December 2013 A monthly offering from Drexel Library’s staff about the books we’ve read.
Tolkien’s Modern Middle Ages
Jane Chance and Alfred K. Siewers, eds.
This December brings the second installment of The Hobbit to theaters. It is timely to look at the works of J.R.R. Tolkien. Most scholarship focuses on the internal aspects of Tolkien mythology and his fictional world. Tolkien’s Modern Middle Ages, however, directs its focus to Tolkien’s often overlooked scholarly works and interests. Though he laid the foundations for Middle Earth in the trenches during the First World War, he continued this side interest while a professor of Old English, Middle English, and philology, where he brought forth lasting translations and studies of core literary and historical works. The essays in Tolkien’s Modern Middle Ages look to Tolkien’s fascination with the medieval world, its languages and peoples, and his inclusion of motifs, language, imagery, and cultural values of this period in his literary works.
These studies cover a wide array of topics and questions. Some look to whether Tolkien really continued the tradition of previous and contemporary authors and artists, including Tennyson and Wagner, in utilizing medieval motifs and themes. Some assess the desire of Tolkien to create his own world that opposed the modern by setting it in opposition to the far distant medieval past; the industrial and mechanical world of Mordor and the Orcs threatens the medieval landscape and culture of the Elves and Hobbits. These scholars expand this inquiry to assess Tolkien’s views of ecology and environmentalism that are potentially displayed in the same medieval versus modern debate; the Ents and Elves protect the forests and natural world while the Orcs tear them down to fuel industry for military expansion.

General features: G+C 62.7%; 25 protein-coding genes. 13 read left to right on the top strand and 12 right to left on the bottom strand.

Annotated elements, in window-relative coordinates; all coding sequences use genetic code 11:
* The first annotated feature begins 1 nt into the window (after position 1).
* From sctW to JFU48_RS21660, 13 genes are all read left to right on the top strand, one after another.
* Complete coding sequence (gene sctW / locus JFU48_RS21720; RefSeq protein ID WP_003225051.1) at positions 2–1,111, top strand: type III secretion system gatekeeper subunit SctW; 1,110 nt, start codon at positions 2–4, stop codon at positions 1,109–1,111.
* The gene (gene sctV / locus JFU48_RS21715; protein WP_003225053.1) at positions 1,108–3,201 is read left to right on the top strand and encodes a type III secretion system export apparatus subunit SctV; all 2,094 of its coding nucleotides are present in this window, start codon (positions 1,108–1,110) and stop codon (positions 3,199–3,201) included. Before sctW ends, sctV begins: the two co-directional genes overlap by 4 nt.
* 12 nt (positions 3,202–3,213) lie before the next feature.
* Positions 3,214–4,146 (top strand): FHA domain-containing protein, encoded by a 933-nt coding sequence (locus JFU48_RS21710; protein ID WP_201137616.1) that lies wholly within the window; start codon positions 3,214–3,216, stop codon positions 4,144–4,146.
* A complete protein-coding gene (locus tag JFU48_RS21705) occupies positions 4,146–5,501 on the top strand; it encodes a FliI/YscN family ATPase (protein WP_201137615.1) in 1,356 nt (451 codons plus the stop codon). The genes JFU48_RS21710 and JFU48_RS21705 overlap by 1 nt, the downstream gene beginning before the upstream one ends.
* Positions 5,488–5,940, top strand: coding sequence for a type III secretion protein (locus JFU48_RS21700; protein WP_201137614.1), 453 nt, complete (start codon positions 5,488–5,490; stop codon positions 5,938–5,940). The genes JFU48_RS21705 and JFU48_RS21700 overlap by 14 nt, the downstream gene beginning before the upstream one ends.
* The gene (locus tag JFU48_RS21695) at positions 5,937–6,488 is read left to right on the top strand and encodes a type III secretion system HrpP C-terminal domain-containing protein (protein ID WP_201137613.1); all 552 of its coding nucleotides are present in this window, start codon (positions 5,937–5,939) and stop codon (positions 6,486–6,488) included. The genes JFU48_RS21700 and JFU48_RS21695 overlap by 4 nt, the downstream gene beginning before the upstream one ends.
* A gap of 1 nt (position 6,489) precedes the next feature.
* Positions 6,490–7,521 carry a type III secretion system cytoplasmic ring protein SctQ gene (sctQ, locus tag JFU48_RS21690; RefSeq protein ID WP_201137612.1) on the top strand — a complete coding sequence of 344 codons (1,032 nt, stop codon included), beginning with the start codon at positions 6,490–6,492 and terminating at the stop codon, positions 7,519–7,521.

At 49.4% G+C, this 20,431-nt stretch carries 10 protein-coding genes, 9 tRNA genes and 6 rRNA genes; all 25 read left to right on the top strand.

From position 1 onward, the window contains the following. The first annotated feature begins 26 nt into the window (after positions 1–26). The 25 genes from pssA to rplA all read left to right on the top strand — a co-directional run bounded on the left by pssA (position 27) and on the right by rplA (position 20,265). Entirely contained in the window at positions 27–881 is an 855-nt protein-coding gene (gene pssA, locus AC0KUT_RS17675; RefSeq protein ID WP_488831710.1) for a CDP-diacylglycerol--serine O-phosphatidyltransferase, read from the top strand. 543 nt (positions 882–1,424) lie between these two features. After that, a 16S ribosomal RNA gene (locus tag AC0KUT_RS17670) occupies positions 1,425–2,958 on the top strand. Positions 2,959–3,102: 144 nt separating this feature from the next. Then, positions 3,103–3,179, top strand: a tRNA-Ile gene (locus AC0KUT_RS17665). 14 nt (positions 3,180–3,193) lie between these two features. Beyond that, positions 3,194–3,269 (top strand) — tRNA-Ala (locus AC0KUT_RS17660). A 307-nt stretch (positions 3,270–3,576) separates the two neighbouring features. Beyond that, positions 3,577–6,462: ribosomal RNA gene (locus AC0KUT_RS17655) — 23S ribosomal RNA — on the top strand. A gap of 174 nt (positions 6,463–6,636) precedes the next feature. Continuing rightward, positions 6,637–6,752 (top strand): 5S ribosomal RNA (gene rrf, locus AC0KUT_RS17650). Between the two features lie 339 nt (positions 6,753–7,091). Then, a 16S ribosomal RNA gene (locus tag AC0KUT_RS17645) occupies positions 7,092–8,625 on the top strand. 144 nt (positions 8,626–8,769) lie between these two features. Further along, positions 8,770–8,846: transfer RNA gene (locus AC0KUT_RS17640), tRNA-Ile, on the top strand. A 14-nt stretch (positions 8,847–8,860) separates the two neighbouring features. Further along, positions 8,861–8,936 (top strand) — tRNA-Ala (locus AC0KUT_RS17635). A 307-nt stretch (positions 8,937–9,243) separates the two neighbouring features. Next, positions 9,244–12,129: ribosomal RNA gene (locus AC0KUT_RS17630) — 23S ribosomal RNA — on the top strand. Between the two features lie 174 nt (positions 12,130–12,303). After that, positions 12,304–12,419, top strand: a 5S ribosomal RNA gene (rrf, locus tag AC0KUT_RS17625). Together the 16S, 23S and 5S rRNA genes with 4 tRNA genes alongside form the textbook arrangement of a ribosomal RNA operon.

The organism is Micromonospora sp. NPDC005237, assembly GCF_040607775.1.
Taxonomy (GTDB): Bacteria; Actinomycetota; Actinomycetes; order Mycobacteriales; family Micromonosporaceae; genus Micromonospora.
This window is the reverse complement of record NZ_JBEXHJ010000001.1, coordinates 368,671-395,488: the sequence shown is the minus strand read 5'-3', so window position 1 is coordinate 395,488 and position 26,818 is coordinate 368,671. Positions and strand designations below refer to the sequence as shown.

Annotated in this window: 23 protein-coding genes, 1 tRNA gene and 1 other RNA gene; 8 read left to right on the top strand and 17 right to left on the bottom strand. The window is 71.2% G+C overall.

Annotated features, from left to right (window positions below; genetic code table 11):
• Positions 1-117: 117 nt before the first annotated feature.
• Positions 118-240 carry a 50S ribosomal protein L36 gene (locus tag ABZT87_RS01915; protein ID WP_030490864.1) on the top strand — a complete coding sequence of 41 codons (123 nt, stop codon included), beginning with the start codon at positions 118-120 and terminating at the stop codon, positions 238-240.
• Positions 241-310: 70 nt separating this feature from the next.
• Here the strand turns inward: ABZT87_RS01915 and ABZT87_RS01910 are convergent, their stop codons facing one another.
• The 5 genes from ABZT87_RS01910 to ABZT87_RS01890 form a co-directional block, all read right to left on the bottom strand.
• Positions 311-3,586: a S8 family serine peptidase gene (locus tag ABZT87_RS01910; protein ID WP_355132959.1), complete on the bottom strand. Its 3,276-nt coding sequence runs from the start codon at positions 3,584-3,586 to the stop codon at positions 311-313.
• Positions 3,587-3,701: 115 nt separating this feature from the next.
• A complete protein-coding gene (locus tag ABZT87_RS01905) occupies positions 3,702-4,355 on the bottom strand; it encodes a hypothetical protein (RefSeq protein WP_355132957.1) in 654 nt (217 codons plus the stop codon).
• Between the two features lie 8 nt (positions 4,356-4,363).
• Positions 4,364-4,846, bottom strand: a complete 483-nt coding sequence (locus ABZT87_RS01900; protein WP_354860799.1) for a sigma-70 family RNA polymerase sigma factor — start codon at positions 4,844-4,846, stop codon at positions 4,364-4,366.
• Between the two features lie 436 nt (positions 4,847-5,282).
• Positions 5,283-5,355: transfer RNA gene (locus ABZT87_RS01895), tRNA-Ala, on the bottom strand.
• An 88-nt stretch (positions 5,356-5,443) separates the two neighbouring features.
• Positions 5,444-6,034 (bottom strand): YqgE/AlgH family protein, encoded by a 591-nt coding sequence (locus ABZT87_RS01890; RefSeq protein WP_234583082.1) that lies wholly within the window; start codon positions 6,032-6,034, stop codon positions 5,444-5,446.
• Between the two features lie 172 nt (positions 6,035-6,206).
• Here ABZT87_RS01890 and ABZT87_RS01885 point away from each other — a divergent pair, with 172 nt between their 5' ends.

Did Tolkien simply extend upon Victorian era medieval literary and artistic works? Did he create a new appreciation for medieval cultures through violent comparison with the modern world? Did he seek to wage a larger philosophical battle between the two worlds in an attempt to idealize the medieval, or perhaps simply from nostalgic longing? On the other hand, is Tolkien best read as a spearhead in the development of modern fantasy and science fiction?
This work is interesting reading for anyone interested in Tolkien’s works, medievalists looking to assess the treatment of the past by modern literary works and popular culture, and for those curious about the placement of Middle Earth in the development of the fantasy and science fiction genres.
This book can be found on the Second Floor of the Library. The call number is: PR6039.O32 Z6224 2009.